Yesterday was one of those lazy family days around the house. We carved pumpkins, and that was honestly the biggest expenditure of energy all day. (oh, no…wait, we went to the gym. So that part was hard. But we went altogether, so it was kind of nice.) I did some laundry, the kids disappeared for hours outside. 

We live in a neighborhood where every single house on our cul-de-sac has kids about the same ages as my boys. As a result, there is usually a roving gang of kids out and about. The only real drawback is that I am terrified to back out of the driveway, but I have learned to check, and double and triple check. 

The kids wander into each other’s houses, and I often end up feeding lunch to a few besides my own, which is totally fine. 

But yesterday, I was lazy. And I didn’t even feed my own kids lunch. They came in for drinks, and they had some squeezy applesauce in a pouch and some Pirate’s Booty. And then they went back out. I asked if they wanted lunch, but they were busy playing. 

And so it was that at about six o’clock, we decided to go out for sushi. Those of you with small children will probably be shaking your heads about now, realizing that children who have not eaten properly all day are not wonderful dinner companions. But I forget. As I forget so many of the lessons I’ve learned. 

We took the children to the quiet sushi place in the town just north of us. We couldn’t be seated immediately — or rather, they showed us to a table right away, but all four of us went straight to the bathroom. That was because on the drive over, Turbo had told us how they discovered a dead rodent during their day outdoors, and how they’d made a little grave for him and named him “Speedy.” Images of bubonic plague flashed through my mind. 

“You didn’t touch him, right?” I asked, trying to sound casual as the Major and I exchanged looks.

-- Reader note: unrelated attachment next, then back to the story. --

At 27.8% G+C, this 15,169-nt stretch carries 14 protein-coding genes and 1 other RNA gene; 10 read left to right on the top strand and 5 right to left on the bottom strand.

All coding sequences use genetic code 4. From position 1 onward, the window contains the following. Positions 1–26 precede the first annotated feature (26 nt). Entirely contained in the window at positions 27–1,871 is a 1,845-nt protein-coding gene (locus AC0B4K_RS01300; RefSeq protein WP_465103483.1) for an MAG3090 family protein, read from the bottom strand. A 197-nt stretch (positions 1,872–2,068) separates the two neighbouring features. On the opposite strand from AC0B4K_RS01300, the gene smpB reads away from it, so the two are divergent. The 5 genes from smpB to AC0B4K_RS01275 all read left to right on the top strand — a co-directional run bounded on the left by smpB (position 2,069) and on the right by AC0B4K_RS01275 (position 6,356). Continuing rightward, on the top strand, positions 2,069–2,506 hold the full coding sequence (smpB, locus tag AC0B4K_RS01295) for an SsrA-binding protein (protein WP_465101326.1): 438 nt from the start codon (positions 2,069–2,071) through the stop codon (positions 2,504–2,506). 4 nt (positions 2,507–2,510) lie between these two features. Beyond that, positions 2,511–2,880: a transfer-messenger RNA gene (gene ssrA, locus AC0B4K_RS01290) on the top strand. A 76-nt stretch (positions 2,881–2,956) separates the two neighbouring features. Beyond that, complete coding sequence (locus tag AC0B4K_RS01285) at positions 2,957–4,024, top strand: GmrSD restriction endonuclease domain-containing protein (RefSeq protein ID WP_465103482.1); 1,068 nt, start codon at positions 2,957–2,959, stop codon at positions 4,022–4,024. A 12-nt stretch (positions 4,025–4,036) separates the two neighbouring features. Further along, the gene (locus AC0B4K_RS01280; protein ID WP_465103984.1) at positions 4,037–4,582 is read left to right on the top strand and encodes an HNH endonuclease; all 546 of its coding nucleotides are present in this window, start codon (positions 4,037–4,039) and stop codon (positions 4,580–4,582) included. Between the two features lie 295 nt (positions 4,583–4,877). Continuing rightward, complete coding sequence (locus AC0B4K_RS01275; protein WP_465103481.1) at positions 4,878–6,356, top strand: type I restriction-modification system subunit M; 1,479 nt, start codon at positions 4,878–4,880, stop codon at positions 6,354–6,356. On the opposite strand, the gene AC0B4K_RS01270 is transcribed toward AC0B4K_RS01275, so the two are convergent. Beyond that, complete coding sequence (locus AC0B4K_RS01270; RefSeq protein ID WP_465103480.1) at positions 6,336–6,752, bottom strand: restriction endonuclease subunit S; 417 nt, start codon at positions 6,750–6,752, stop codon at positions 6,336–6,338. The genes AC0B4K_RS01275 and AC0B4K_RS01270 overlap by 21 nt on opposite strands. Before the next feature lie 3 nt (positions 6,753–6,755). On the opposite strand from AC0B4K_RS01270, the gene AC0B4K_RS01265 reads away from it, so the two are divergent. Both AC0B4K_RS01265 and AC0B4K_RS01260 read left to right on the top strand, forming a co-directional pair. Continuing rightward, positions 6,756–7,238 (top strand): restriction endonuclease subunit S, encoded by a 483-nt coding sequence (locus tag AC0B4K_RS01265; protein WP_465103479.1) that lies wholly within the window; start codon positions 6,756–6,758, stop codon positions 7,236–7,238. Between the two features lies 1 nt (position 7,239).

“No, only with a stick.” 

“Good.” I was relieved, but I also don’t trust Turbo further than I can throw him. He has mastered the art of telling me what I want to hear. “So nobody touched him, right? Because I’d hate for anyone to say that they didn’t and then to get sick because they actually did but didn’t tell the truth about it.” 

Silence. Then, “sick?” 

The Major filled the kids in on all the diseases that rodents carry. It was enlightening. As he finished, “what kind of rodent was it? A mouse? A squirrel?”

“No, a rodent.” 

We let that one go. 

So we all went to wash our hands really, really well before we sat down. Which irritated the smaller one, who doesn’t like washing his hands, mostly because it makes them ‘wet.’ As a result, he was surly when we sat down at the table. More surly than normal. 

We ordered drinks right away — and I was proud that we decided to stay even though the waitress informed us that there’d been a little glitch with the liquor license and they wouldn’t be serving any beer or wine for two more weeks. We decided that we would survive. 

Until I asked the kids what kind of roll they would each like. Turbo likes fish, but he loves avocado, so he ended up choosing a caterpillar roll. Lunchbox, however, had gone far past rationality, and would not answer. I shouldn’t have pressed him, “what would you like in your roll?” 

He started yelling, “Human meat! I want human meat!”

The waitress paused at the table and then moved on as other tables stopped chatting and stared at us. 

I couldn’t really come up with a good way to stop his demand, so I played along. “Sorry, buddy. This restaurant doesn’t serve that. What else would you like?” 

“HUMAN MEAT! I WANT HUMAN MEAT!” 

We ordered him a California roll. Eventually the other people in the place quit giving us the evil eye. I left wondering if they thought that maybe we really did eat human at home. He asked for it like it was something he had every day — in the same way another kid might yell, “I want chicken nuggets!” 

Dinner went downhill from there. I actually considered jumping from the moving vehicle on the way home. It might be a while before we go out again as a family. Or maybe I’ll just get back into the habit of feeding my kids lunch.